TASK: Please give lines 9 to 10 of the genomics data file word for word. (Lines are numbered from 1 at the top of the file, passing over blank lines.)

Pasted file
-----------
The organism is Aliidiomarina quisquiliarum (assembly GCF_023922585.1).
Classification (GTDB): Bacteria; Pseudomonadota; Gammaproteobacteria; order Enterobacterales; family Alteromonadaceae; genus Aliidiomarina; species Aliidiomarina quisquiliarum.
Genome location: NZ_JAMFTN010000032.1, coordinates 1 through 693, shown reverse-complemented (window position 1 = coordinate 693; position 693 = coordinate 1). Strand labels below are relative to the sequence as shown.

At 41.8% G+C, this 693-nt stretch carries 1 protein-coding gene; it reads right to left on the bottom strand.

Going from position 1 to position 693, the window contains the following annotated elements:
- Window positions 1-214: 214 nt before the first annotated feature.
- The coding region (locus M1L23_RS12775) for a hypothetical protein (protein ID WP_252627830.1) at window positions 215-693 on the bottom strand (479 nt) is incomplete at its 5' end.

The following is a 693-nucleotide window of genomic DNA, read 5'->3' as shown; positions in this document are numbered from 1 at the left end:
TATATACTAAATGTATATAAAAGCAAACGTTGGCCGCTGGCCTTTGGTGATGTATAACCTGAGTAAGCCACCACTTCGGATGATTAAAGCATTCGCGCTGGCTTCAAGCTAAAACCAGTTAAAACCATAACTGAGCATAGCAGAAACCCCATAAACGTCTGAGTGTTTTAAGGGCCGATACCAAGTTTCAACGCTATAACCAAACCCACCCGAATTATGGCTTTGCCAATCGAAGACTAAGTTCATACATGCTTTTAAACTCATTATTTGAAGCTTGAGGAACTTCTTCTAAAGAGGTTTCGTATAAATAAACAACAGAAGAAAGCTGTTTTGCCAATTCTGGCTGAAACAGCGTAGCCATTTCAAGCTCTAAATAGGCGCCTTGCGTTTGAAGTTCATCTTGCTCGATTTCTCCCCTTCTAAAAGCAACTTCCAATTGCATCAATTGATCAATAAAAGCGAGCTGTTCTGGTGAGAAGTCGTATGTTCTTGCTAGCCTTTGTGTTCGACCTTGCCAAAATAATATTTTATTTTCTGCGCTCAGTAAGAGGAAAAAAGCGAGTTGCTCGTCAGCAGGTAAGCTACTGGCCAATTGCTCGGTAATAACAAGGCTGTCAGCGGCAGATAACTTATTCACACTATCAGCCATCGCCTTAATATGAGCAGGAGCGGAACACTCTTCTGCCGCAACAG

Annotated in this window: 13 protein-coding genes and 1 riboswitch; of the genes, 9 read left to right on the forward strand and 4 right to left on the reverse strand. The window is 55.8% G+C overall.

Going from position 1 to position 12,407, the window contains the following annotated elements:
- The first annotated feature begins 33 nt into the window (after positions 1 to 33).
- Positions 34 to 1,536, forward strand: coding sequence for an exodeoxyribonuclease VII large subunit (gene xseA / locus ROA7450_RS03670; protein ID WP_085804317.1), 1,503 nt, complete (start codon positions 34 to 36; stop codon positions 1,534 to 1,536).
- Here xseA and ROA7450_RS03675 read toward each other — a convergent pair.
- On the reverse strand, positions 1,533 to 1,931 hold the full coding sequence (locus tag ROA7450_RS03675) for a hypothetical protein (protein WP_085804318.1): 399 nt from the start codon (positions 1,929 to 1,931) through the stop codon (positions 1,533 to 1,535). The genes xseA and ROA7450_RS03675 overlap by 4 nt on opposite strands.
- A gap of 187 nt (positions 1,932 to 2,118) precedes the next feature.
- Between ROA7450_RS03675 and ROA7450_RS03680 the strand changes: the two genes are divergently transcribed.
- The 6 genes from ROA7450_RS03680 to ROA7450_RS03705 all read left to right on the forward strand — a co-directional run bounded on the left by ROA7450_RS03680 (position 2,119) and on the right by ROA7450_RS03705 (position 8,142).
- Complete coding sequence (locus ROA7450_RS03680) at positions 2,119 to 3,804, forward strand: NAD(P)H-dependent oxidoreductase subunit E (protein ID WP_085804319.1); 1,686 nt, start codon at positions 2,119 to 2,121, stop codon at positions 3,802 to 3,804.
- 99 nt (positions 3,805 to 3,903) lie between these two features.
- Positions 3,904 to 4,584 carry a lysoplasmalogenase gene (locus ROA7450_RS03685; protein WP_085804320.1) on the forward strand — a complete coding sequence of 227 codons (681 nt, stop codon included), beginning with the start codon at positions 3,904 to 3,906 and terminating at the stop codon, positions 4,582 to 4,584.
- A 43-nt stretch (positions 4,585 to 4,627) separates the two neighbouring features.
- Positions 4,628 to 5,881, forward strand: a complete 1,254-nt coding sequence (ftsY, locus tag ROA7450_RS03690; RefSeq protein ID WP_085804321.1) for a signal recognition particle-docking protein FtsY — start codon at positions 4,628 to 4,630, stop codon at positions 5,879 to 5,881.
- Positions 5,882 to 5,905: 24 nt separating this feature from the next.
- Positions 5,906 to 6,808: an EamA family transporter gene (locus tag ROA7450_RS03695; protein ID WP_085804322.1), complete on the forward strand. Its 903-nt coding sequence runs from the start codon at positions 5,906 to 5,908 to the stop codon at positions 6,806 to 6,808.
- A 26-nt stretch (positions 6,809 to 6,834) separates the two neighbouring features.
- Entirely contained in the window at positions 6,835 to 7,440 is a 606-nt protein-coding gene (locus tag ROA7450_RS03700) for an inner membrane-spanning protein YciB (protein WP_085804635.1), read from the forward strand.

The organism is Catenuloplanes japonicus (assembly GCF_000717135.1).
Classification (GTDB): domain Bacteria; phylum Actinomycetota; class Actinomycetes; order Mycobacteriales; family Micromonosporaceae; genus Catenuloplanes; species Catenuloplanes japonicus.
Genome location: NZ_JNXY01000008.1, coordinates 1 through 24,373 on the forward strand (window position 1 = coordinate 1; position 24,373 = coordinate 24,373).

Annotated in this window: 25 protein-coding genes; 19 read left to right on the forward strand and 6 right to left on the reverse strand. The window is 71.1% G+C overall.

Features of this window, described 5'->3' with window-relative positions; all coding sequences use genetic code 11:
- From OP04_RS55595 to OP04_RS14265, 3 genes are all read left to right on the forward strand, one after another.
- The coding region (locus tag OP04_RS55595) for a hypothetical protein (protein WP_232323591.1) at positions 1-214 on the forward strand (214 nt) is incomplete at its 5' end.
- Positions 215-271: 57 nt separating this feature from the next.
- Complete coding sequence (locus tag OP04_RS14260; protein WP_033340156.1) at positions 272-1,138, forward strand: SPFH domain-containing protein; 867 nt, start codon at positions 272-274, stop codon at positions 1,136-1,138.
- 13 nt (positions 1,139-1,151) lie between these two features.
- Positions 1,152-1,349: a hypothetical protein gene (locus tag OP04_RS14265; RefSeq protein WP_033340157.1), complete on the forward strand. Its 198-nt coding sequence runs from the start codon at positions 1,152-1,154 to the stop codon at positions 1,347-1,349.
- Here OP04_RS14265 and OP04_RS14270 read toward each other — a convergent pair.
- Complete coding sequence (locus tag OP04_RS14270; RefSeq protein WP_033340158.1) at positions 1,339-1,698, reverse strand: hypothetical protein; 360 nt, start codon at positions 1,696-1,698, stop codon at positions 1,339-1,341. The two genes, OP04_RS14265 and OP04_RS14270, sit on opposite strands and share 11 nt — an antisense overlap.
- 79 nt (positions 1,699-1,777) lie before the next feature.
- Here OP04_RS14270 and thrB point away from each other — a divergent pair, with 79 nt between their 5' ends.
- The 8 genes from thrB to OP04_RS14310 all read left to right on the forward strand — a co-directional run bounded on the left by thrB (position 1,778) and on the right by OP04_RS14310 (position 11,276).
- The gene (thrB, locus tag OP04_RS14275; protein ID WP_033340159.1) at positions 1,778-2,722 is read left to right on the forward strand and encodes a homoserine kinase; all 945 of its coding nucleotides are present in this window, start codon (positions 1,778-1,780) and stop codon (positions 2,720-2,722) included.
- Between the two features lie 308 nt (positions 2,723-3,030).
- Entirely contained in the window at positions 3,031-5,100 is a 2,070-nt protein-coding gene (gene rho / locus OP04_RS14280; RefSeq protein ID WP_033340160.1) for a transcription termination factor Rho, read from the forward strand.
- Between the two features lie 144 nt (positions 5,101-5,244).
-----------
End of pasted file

TATATACTAAATGTATATAAAAGCAAACGTTGGCCGCTGGCCTTTGGTGATGTATAACCTGAGTAAGCCACCACTTCGGATGATTAAAGCATTCGCGCTGGCTTCAAGCTAAAACCAGTTAAAACCATAACTGAGCATAGCAGAAACCCCATAAACGTCTGAGTGTTTTAAGGGCCGATACCAAGTTTCAACGCTATAACCAAACCCACCCGAATTATGGCTTTGCCAATCGAAGACTAAGTTCATACATGCTTTTAAACTCATTATTTGAAGCTTGAGGAACTTCTTCTAAAGAGGTTTCGTATAAATAAACAACAGAAGAAAGCTGTTTTGCCAATTCTGGCTGAAACAGCGTAGCCATTTCAAGCTCTAAATAGGCGCCTTGCGTTTGAAGTTCATCTTGCTCGATTTCTCCCCTTCTAAAAGCAACTTCCAATTGCATCAATTGATCAATAAAAGCGAGCTGTTCTGGTGAGAAGTCGTATGTTCTTGCTAGCCTTTGTGTTCGACCTTGCCAAAATAATATTTTATTTTCTGCGCTCAGTAAGAGGAAAAAAGCGAGTTGCTCGTCAGCAGGTAAGCTACTGGCCAATTGCTCGGTAATAACAAGGCTGTCAGCGGCAGATAACTTATTCACACTATCAGCCATCGCCTTAATATGAGCAGGAGCGGAACACTCTTCTGCCGCAACAG

Annotated in this window: 13 protein-coding genes and 1 riboswitch; of the genes, 9 read left to right on the forward strand and 4 right to left on the reverse strand. The window is 55.8% G+C overall.